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A hunger crisis in Sudan, a golden era of space exploration, and German transportation strikes

Is history repeating itself in Sudan?

The 10-month conflict between Sudan's military and paramilitary groups risks creating the "world's largest hunger crisis," the U.N. has warned. "Millions of lives and the peace and stability of an entire region are at stake," said U.N. World Food Programme Executive Director Cindy McCain after visiting South Sudan. Two decades after the world rallied to respond to famine in the country's Darfur region, the people of Sudan have been "forgotten," she added. 

What did the commentators say? 

"Sudan has not so much slid down the international agenda as off it entirely," said the Financial Times. Yet the fighting that has raged since civil war broke out last April has "both geopolitical and humanitarian consequences the world has yet to digest."

The Rapid Support Forces, a paramilitary group led by General Mohamed Hamdan Dagalo (known as Hemedti), attempted to seize control of the government in a coup last April. As the Sudanese Armed Forces, headed by General Abdel Fattah al-Burhan, stood firm, the conflict quickly spread across the whole country, including Darfur, where famine and genocide raged in 2003. According to the U.N., more than 8 million people have been displaced in Sudan during the current conflict, and more than 13,000 have been killed. Almost half the population needs humanitarian assistance.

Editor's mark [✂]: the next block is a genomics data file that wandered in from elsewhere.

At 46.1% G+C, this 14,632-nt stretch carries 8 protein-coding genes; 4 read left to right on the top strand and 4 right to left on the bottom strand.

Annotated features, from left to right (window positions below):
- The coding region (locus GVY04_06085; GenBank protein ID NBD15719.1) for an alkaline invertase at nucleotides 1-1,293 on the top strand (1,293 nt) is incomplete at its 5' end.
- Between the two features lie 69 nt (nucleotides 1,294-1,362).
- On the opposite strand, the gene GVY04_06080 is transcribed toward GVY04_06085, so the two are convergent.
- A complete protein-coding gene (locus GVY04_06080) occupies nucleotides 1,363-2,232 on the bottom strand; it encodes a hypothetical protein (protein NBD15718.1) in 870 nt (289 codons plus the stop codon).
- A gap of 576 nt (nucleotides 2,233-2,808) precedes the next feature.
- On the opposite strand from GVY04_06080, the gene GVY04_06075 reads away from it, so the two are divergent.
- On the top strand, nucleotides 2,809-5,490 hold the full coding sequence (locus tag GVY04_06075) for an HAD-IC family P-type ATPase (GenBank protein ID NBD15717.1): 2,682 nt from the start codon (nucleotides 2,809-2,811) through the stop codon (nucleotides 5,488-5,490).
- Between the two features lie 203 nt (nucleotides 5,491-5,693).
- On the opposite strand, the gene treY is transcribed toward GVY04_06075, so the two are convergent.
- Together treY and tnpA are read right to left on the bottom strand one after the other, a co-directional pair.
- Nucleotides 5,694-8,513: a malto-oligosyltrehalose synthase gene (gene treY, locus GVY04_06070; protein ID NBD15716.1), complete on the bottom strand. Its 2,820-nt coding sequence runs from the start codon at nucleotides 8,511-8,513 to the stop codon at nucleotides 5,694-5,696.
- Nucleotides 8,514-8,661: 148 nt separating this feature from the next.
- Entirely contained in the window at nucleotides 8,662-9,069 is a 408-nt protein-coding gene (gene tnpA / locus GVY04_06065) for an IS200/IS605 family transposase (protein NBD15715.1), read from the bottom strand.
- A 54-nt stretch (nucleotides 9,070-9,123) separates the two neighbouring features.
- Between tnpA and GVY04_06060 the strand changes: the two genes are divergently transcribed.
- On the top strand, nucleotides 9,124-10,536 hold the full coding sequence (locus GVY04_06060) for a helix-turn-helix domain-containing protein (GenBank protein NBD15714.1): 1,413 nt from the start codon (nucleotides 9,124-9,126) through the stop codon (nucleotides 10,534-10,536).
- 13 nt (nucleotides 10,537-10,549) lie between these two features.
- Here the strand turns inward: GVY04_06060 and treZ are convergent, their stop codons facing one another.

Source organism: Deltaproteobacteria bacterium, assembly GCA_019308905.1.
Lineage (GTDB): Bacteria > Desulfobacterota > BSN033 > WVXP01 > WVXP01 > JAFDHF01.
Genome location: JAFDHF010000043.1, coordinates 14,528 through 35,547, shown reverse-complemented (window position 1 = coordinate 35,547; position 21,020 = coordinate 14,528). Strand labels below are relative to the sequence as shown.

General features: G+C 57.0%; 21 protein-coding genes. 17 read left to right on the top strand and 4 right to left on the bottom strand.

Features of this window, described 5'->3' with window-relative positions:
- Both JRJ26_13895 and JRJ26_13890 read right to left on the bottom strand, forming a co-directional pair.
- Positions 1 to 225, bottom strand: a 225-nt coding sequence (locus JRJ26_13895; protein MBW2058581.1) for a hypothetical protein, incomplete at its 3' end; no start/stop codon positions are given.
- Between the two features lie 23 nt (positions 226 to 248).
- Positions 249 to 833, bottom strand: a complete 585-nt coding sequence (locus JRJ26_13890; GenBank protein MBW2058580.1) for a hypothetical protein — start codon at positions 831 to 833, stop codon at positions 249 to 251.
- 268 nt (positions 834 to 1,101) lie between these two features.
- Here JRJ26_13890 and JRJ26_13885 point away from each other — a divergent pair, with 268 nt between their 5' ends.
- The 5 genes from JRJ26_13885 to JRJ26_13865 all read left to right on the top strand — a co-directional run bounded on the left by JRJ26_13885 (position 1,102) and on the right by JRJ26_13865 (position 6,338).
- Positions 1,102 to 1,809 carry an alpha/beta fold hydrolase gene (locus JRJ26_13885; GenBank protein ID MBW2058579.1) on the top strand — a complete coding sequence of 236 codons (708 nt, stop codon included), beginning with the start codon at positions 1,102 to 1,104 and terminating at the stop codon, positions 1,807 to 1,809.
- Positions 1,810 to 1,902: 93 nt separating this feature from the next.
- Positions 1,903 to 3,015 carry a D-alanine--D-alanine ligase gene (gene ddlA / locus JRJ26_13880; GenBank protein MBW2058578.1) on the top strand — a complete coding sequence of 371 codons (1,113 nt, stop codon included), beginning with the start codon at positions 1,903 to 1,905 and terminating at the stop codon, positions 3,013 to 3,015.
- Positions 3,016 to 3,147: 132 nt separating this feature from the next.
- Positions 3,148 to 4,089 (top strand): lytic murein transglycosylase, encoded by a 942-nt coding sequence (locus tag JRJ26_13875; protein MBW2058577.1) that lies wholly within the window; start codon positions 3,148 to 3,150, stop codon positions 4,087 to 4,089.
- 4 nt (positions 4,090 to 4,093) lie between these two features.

Both the RSF and army have been accused of "indiscriminate shelling of residential areas, targeting civilians and obstructing and commandeering essential aid," said Al Jazeera. Multiple sources across Sudan said to Middle East Eye that children are also dying every day of hunger. The situation is "perhaps worst in Darfur, the vast western region that serves as the RSF's power base," said the site. 

In 2003, Darfur's famine arose due to internecine violence between its Arabs and Masalit ethnic groups. That history has "now resurfaced," said Euronews. International Criminal Court Prosecutor Karim Khan said in late January that there were grounds to believe both sides were committing possible war crimes, crimes against humanity, or genocide in Darfur. 

Swathes of the region "haven't received aid since before the war began," said Reuters after speaking to residents and aid agencies. After previously blocking the entry of aid from Chad into Darfur, a U.N. official said on X on Tuesday that the Sudanese authorities had agreed to the transfer of aid through a border crossing into North Darfur. 

"Although it is a sideshow," said the FT, reports that a small unit of Ukrainian troops is fighting Russian mercenaries inside Sudan underline the "extent to which the country has become a magnet for global mayhem." 

What next? 

With no letup in the war, the "stalled diplomatic process must be urgently revived," said the FT. Last month, Sudan's warring factions participated in secret talks in Bahrain, a "sign that even the deluded generals may realize that neither side can win." 

Stopping the violence will be "critical to restoring critical humanitarian aid to Sudan's people and a democratic transition — something that the Sudanese have demonstrated for and demanded," said Vox. "The conflict and humanitarian situation will only continue to spiral if the international community keeps ignoring it."


The Week, 2024



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